Which makes this twitter wisdom ring true as hell:
Shame sluts, you get fewer sluts. It’s called consequences, misogynists.
Which makes this twitter wisdom ring true as hell:
Shame sluts, you get fewer sluts. It’s called consequences, misogynists.
This post will rely on a single individual as an example of so-called “gender critical” thought: Holms. Holms writes frequently on FtB, and has been engaging in a long back-and-forth with myself and many others over on Mano Singham’s blog recently. (This conversation is happening on the same blog post where Mano suggested the value of discussions of horizontal hostility.) I have been growing steadily more uncomfortable with the exchange because it long ago veered away from any discussion that might illuminate how and why horizontal and intra-community hostility develop within a particular group. While Mano has made no move to shut the conversation down or even to express any specific discomfort over the thread, I think it is respectful to a blog owner to have the conversations suggested by a post, and to start your own thread somewhere else if you want to have a different conversation. Thus this post.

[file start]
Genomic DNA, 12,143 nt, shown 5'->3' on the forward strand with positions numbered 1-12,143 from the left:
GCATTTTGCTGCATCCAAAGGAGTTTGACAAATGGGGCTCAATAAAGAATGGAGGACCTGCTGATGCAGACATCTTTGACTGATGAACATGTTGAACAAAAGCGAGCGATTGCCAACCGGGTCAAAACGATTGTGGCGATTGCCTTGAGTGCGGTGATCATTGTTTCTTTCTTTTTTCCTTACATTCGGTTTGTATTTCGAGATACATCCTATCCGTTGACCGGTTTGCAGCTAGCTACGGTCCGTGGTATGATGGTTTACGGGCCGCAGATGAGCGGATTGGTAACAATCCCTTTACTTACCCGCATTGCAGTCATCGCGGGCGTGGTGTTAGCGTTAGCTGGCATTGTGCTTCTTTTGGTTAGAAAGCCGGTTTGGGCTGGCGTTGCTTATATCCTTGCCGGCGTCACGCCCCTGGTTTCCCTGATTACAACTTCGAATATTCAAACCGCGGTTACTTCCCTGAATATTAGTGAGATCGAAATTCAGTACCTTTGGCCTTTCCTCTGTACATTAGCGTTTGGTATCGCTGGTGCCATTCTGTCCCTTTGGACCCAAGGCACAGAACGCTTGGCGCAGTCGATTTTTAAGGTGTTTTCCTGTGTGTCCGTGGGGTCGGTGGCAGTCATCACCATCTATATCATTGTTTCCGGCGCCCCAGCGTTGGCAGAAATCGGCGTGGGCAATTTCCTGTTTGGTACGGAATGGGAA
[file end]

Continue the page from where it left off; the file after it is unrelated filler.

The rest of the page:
The phenomenon I want to discuss begins with a discussion of Holms’ definitions of “man” and “woman”:
I have actually said that ‘man = adult male human’ and ‘woman = adult female human’ are the current meanings as determined by common use.